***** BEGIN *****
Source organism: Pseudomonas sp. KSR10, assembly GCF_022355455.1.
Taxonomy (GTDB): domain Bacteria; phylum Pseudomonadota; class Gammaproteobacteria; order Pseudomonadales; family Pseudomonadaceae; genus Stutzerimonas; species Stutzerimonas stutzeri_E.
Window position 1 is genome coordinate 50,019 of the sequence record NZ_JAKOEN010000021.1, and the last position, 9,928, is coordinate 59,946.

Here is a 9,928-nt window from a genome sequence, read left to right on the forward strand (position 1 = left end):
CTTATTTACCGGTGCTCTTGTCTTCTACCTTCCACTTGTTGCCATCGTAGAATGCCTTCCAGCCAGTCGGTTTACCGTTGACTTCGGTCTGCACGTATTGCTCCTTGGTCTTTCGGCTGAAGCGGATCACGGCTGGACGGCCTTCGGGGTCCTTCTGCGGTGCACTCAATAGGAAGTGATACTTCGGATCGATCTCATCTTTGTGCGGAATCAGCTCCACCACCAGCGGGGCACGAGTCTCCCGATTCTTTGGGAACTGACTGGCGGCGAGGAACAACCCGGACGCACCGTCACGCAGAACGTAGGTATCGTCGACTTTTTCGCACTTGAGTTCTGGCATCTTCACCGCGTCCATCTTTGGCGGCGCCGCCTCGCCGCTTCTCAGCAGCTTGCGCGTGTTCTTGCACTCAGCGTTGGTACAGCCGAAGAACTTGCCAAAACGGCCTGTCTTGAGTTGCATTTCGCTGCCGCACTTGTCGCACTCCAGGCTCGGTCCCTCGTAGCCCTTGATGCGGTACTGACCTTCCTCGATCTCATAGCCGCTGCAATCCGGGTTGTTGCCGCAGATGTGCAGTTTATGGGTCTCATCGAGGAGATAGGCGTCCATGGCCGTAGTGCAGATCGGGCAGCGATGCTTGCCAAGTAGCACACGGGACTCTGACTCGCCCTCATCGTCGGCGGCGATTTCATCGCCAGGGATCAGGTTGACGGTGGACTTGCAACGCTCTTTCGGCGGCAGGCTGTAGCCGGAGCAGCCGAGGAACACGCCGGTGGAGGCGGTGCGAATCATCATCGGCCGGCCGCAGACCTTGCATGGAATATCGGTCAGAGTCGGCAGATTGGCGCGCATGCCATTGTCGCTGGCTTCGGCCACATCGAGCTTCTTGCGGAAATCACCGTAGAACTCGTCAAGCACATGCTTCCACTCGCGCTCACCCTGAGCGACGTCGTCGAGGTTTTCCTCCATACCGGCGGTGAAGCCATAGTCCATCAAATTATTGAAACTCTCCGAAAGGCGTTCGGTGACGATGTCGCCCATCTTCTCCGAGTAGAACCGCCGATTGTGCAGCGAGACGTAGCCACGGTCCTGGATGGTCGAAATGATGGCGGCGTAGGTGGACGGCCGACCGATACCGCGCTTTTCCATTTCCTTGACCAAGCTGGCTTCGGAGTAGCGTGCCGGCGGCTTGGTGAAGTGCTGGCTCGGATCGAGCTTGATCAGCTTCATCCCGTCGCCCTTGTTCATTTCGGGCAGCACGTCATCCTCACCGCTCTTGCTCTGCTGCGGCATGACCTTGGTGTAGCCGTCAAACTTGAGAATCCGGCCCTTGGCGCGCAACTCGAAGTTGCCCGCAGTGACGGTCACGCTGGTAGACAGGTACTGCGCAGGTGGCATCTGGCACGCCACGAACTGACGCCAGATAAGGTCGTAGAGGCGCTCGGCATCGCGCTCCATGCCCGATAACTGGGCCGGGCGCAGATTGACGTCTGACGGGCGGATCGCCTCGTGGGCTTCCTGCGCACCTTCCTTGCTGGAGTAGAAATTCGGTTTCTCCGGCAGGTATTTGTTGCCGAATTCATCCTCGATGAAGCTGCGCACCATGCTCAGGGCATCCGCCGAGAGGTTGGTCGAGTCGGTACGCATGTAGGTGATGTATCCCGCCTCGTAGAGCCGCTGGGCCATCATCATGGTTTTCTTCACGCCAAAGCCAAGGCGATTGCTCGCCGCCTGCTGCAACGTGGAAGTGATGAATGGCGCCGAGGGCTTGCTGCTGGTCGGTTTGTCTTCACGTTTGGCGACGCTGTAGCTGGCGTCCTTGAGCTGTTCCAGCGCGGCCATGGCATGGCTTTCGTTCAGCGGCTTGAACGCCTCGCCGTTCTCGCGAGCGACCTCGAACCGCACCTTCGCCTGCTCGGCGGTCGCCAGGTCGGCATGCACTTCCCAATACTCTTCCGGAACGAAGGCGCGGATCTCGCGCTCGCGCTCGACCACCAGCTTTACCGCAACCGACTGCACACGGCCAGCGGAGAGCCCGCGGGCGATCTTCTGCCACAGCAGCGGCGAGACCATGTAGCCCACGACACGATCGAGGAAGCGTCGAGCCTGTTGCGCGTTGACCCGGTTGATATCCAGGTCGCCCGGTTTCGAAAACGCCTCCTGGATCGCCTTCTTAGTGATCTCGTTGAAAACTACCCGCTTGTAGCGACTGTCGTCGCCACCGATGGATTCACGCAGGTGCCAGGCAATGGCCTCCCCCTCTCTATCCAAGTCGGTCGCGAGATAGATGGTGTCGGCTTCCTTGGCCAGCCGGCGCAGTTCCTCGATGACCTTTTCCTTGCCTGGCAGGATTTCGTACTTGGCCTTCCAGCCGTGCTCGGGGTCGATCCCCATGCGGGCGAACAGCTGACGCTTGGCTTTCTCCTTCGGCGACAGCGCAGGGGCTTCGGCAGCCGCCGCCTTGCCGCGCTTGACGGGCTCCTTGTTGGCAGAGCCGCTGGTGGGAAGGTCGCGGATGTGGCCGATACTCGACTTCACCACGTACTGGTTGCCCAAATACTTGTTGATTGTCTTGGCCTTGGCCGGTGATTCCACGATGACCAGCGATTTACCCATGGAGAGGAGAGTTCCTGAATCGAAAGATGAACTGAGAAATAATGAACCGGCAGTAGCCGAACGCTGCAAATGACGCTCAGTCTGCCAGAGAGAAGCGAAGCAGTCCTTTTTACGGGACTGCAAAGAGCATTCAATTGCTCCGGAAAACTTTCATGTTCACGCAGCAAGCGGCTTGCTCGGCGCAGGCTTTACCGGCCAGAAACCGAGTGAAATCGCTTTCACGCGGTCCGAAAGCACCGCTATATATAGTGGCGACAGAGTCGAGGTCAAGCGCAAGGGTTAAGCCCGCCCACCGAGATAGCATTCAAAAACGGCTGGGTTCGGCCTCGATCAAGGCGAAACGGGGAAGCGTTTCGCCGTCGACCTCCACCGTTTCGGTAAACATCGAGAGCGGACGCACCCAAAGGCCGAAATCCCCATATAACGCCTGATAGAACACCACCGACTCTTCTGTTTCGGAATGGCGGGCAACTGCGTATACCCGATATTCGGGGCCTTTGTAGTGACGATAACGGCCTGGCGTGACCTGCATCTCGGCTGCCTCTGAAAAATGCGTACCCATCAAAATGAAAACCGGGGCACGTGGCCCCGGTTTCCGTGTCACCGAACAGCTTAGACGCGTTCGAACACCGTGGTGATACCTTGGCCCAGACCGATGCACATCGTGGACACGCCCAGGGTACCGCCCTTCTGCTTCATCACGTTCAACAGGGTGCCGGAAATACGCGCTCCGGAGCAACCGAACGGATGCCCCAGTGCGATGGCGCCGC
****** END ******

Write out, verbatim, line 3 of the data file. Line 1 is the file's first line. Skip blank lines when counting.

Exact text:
Window position 1 is genome coordinate 50,019 of the sequence record NZ_JAKOEN010000021.1, and the last position, 9,928, is coordinate 59,946.